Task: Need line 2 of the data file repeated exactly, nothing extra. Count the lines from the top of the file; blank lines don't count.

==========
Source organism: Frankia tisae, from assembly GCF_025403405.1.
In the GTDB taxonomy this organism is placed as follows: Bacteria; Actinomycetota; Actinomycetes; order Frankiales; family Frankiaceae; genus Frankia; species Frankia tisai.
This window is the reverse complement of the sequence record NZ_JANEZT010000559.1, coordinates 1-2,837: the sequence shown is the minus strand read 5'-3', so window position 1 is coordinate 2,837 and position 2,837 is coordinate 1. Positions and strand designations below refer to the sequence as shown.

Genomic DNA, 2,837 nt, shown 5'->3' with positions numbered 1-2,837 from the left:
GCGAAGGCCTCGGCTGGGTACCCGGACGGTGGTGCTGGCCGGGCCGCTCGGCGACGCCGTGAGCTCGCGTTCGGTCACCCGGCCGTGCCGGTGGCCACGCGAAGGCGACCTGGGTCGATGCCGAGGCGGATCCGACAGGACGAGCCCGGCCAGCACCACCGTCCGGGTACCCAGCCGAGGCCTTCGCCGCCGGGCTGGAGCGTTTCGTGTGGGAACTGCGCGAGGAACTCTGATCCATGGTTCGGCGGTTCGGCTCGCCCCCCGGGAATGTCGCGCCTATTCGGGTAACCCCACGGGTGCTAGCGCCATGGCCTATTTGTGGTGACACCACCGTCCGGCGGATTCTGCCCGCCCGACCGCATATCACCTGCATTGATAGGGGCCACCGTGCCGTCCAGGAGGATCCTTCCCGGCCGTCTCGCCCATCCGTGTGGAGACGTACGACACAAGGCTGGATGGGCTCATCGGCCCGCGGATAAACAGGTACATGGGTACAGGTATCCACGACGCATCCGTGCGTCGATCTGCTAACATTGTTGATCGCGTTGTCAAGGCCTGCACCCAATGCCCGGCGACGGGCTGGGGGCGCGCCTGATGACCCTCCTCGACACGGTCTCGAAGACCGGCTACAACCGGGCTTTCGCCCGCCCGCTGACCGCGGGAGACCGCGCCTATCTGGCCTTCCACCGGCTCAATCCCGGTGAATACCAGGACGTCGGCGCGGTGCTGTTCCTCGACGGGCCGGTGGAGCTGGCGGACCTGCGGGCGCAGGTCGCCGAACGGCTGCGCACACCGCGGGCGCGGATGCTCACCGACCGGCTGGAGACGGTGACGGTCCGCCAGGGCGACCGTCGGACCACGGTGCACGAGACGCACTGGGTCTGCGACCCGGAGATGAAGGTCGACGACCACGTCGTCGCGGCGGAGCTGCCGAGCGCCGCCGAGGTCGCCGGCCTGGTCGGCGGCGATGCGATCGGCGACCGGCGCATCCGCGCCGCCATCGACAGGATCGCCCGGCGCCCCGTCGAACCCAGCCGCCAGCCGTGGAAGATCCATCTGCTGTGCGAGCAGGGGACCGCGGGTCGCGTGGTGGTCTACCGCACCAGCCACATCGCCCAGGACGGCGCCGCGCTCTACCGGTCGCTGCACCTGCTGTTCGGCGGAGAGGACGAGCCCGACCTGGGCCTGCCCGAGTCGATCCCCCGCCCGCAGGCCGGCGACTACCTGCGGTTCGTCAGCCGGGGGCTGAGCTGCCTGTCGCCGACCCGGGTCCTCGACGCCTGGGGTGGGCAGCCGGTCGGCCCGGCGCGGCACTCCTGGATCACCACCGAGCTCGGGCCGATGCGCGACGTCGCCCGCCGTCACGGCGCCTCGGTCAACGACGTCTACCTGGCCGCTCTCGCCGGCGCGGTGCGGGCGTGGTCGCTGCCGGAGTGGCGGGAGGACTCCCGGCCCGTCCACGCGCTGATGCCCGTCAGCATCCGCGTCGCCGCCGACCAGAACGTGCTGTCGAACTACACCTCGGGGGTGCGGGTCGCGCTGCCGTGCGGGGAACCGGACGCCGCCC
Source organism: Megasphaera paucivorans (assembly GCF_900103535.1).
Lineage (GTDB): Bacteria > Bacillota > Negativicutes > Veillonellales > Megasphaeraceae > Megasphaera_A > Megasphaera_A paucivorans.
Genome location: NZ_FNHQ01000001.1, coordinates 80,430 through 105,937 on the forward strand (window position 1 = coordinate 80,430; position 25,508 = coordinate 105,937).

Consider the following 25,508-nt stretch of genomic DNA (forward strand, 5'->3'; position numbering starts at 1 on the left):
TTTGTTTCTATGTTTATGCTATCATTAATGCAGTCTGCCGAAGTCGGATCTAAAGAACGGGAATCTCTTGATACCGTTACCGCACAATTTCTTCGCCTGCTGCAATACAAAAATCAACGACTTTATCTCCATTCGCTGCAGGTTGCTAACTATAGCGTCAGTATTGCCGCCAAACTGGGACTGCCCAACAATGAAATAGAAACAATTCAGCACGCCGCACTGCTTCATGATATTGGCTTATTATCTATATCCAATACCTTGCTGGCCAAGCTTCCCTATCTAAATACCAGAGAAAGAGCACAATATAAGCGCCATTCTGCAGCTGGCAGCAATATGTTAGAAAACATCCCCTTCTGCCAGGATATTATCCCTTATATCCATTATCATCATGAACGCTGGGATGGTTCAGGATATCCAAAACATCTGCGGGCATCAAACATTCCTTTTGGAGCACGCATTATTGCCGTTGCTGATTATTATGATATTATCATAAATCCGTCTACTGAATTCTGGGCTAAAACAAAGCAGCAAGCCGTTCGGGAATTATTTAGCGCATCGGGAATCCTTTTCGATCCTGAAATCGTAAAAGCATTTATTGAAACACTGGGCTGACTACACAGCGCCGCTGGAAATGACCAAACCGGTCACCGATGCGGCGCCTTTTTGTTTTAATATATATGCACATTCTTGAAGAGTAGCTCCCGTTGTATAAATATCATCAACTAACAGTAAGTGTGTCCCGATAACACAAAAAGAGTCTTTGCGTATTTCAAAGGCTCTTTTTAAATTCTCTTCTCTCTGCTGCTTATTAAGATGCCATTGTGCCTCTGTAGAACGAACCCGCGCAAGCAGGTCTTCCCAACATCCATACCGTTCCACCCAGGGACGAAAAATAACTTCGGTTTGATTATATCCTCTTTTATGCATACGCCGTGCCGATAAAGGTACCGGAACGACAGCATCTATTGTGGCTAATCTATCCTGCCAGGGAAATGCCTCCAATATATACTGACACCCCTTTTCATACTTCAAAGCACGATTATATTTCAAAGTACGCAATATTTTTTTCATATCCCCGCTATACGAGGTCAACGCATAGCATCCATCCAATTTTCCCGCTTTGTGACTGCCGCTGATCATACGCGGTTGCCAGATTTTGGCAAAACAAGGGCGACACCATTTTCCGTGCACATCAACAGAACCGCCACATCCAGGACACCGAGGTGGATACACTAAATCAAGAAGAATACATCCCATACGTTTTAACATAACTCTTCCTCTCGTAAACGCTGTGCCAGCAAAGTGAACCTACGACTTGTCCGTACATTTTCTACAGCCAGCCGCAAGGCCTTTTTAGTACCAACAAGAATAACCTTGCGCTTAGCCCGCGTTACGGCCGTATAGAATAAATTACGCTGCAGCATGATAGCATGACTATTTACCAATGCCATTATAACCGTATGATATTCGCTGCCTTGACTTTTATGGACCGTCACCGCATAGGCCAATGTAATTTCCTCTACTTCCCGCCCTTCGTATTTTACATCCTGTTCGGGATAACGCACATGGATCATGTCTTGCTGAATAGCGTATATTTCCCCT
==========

In the GTDB taxonomy this organism is placed as follows: Bacteria; Actinomycetota; Actinomycetes; order Frankiales; family Frankiaceae; genus Frankia; species Frankia tisai.